Saving lives one pint at a time

The Interact Club organized the first blood drive of the school year.


Alex Katterjohn

Senior Preston Heckmann gives a thumbs up for his first experience participating in a blood drive.

By the end of the day on November 8, Cannon Falls High School had helped save 150 lives. Through the combined efforts of the American Red Cross and the Interact program during the school’s semiannual blood drive, fifty pints of blood were collected from students, staff, and people from around the community. To donate, participants must be at least 16 years old and meet a number of health related standards, which unfortunately prevented donations from a number of the 65 people who made the attempt but, it was great to see that so many people had intended to make a difference. Between the number of donations and the smooth organization of the event by the Interact club, this blood drive turned out to be quite successful.

October through March, the American Red Cross visits high schools and colleges all across Minnesota and Wisconsin. Because of their productivity, it is important to reach out to schools for donations. They tend to gather more donations from schools compared to businesses, churches, and legions. Josh Hazelton, a member of the American Red Cross, supervised this blood drive. He says, “The success of these drives are really dependent on people that go out and get sign ups and encourage people to come in,” which is done well by high schools and colleges. Many student participants said they were encouraged by their friends to donate as well as members of the Interact club, who made the rounds through high school classes to promote the blood drive and emphasize its significance.

Donors who were giving blood for the first time were distinguished by a green name tag as opposed to a red name tag. Giving blood for the first time can be intimidating and this helps the personnel know to guide them through the process more gently. Hazelton advises new donors who are nervous to “just do it once. When you go through and actually experience what we do, actually experience that needle because that’s what most people are afraid of, and you realize it’s not that big of a deal, the second and third times get a lot easier.” The donating process consists of registration, screening, and filling a bag with a pint of blood. Donors are required to show a form of ID and read an informational packet when they register. Then during the screening, donors are interviewed about their health history and undergo a mini physical. If they pass the screening, donors are taken to a bed where they are prepped for their blood to be taken. The quickest part, giving blood only takes somewhere between five and ten minutes. Riley Bucheit, a science teacher at the high school, was a first time donor. He described his experience as a “pleasant conversation” and that “it went really quick.” Most of the stress donors have before the donation comes from the donor’s anticipation building up.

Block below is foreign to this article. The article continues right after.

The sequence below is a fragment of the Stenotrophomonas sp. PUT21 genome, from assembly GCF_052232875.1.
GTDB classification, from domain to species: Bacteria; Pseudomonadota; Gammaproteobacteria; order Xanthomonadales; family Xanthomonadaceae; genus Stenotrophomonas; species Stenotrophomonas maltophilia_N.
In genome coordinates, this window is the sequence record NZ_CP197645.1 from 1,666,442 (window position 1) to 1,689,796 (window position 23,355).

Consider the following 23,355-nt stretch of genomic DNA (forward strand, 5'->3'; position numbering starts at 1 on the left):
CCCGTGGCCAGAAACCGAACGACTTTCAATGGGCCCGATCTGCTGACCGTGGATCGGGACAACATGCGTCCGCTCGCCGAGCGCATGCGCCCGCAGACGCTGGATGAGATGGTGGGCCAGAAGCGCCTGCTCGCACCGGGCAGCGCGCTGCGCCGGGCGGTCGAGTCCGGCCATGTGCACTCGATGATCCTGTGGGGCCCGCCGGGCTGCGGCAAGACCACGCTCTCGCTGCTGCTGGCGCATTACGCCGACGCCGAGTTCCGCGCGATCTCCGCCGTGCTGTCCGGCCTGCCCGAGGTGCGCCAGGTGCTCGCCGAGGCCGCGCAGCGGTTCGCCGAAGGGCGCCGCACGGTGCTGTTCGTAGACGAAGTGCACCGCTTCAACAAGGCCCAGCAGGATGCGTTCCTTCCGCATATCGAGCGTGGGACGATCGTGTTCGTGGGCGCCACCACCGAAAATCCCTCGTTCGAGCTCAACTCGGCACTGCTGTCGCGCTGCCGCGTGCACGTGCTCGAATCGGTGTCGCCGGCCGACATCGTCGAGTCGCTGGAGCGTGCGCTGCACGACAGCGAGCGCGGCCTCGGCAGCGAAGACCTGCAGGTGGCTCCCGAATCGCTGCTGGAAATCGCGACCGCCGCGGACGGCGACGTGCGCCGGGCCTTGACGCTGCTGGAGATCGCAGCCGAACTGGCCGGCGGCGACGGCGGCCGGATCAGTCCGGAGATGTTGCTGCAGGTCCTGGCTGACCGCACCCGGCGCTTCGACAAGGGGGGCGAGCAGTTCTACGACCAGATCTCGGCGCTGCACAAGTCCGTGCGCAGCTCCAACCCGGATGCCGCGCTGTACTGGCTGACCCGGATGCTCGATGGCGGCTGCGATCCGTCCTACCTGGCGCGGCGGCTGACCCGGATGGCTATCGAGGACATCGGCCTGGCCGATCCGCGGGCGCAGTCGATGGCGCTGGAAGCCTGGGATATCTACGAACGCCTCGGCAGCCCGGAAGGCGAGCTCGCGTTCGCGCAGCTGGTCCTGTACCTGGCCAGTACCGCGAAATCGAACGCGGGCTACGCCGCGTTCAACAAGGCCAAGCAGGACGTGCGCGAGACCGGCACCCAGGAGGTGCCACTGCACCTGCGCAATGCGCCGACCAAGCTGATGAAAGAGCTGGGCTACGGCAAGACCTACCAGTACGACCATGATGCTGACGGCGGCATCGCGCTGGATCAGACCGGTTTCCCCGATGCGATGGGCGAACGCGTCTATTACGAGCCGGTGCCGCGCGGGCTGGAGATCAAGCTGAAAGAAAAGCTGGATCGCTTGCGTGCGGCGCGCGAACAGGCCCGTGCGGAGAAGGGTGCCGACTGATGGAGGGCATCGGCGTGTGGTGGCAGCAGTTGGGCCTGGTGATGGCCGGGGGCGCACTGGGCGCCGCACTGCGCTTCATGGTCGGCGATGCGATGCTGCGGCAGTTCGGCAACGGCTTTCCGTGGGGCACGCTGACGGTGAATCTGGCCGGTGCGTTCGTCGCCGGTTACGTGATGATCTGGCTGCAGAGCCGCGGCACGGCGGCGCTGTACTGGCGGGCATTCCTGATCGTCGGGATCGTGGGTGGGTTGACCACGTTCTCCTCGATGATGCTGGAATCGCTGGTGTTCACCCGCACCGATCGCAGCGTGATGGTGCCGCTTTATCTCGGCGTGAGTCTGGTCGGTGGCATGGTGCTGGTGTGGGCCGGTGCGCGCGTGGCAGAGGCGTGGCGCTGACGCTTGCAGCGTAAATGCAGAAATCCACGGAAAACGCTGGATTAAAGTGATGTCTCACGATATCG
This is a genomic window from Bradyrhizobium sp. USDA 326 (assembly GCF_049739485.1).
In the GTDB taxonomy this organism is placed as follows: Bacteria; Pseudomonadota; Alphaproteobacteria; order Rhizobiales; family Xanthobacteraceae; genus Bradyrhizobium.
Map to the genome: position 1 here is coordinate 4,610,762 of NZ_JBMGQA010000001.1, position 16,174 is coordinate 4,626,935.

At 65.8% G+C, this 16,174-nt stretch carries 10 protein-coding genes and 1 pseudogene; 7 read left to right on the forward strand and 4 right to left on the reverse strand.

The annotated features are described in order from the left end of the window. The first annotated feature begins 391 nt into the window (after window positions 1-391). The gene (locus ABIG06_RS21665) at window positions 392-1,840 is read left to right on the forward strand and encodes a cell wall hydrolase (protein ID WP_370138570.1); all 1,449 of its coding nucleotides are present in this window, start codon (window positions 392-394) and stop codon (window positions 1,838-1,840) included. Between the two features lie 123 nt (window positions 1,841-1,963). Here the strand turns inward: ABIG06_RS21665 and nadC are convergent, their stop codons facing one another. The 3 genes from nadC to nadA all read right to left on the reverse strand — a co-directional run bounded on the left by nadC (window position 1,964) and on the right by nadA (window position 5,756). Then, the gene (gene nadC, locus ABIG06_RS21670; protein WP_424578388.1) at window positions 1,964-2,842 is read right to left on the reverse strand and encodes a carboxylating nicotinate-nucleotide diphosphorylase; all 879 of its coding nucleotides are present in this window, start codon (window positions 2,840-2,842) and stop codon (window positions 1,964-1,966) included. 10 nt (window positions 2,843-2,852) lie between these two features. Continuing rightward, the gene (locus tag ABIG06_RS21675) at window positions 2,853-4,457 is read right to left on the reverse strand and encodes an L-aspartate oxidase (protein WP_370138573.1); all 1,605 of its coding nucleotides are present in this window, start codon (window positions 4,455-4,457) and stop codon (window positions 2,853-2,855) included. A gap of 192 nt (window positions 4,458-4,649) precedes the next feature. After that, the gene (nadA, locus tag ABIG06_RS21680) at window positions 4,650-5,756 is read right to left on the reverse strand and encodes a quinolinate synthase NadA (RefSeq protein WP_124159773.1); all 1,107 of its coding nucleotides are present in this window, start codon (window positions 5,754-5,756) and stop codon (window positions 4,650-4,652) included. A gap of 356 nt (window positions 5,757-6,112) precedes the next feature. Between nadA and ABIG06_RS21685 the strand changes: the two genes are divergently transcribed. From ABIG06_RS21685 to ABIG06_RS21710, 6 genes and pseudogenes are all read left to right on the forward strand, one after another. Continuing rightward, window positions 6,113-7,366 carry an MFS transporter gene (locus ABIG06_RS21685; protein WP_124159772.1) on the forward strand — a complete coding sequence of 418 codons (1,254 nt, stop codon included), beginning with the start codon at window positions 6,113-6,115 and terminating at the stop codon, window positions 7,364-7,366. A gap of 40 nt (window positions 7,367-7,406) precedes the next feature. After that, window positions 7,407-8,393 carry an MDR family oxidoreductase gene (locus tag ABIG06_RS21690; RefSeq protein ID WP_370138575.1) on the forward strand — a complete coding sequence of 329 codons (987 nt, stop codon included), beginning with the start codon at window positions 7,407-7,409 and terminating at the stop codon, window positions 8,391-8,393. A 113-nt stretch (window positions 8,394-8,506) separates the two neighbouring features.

“It’s got to come from people. It’s got to come from the population.””

— Josh Hazelton

Donors may feel lightheaded, dizzy, or tired afterwards, but they should most definitely feel pleased with themselves. They did a good deed. Blood substitutes have limited uses, so the blood collected at blood drives is important for many medical conditions and procedures. The research on synthetic blood is coming along but it still has quite a ways to go before it can replace real blood. Hazelton explained, “It’s got to come from people. It’s got to come from the population. At this point it comes from about 2-3% of the population so it’s a very small amount of people that support the entire blood supply for everybody who needs it.” School blood drives are the main source of the country’s blood supply, which needs to be constantly replenished to continue to save lives. Cannon Falls High School is proud to host blood drives twice every year, and the next one will be March 3, 2020.